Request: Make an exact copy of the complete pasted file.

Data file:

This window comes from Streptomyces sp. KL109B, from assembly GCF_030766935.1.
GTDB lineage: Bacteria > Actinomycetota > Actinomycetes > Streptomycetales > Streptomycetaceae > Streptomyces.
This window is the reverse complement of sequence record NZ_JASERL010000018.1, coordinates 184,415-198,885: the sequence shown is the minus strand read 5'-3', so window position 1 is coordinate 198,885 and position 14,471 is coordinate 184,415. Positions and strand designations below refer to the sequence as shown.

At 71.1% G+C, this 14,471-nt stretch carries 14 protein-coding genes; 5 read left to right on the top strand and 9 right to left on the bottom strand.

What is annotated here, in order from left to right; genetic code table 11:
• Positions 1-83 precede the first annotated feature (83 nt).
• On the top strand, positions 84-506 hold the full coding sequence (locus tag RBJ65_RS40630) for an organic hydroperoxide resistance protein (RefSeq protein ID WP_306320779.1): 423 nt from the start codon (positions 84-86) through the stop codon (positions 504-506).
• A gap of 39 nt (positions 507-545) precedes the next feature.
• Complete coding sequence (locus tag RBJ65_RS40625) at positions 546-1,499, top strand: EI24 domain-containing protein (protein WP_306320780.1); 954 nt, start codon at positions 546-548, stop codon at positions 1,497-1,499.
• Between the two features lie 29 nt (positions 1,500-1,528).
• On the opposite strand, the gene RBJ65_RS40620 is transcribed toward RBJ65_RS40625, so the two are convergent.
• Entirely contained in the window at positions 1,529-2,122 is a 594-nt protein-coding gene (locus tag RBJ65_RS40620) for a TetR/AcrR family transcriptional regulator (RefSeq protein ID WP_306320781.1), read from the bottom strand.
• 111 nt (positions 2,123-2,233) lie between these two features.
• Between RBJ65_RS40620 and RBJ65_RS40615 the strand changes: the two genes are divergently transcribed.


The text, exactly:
This window comes from Streptomyces sp. KL109B, from assembly GCF_030766935.1.
GTDB lineage: Bacteria > Actinomycetota > Actinomycetes > Streptomycetales > Streptomycetaceae > Streptomyces.
This window is the reverse complement of sequence record NZ_JASERL010000018.1, coordinates 184,415-198,885: the sequence shown is the minus strand read 5'-3', so window position 1 is coordinate 198,885 and position 14,471 is coordinate 184,415. Positions and strand designations below refer to the sequence as shown.

At 71.1% G+C, this 14,471-nt stretch carries 14 protein-coding genes; 5 read left to right on the top strand and 9 right to left on the bottom strand.

What is annotated here, in order from left to right; genetic code table 11:
• Positions 1-83 precede the first annotated feature (83 nt).
• On the top strand, positions 84-506 hold the full coding sequence (locus tag RBJ65_RS40630) for an organic hydroperoxide resistance protein (RefSeq protein ID WP_306320779.1): 423 nt from the start codon (positions 84-86) through the stop codon (positions 504-506).
• A gap of 39 nt (positions 507-545) precedes the next feature.
• Complete coding sequence (locus tag RBJ65_RS40625) at positions 546-1,499, top strand: EI24 domain-containing protein (protein WP_306320780.1); 954 nt, start codon at positions 546-548, stop codon at positions 1,497-1,499.
• Between the two features lie 29 nt (positions 1,500-1,528).
• On the opposite strand, the gene RBJ65_RS40620 is transcribed toward RBJ65_RS40625, so the two are convergent.
• Entirely contained in the window at positions 1,529-2,122 is a 594-nt protein-coding gene (locus tag RBJ65_RS40620) for a TetR/AcrR family transcriptional regulator (RefSeq protein ID WP_306320781.1), read from the bottom strand.
• 111 nt (positions 2,123-2,233) lie between these two features.
• Between RBJ65_RS40620 and RBJ65_RS40615 the strand changes: the two genes are divergently transcribed.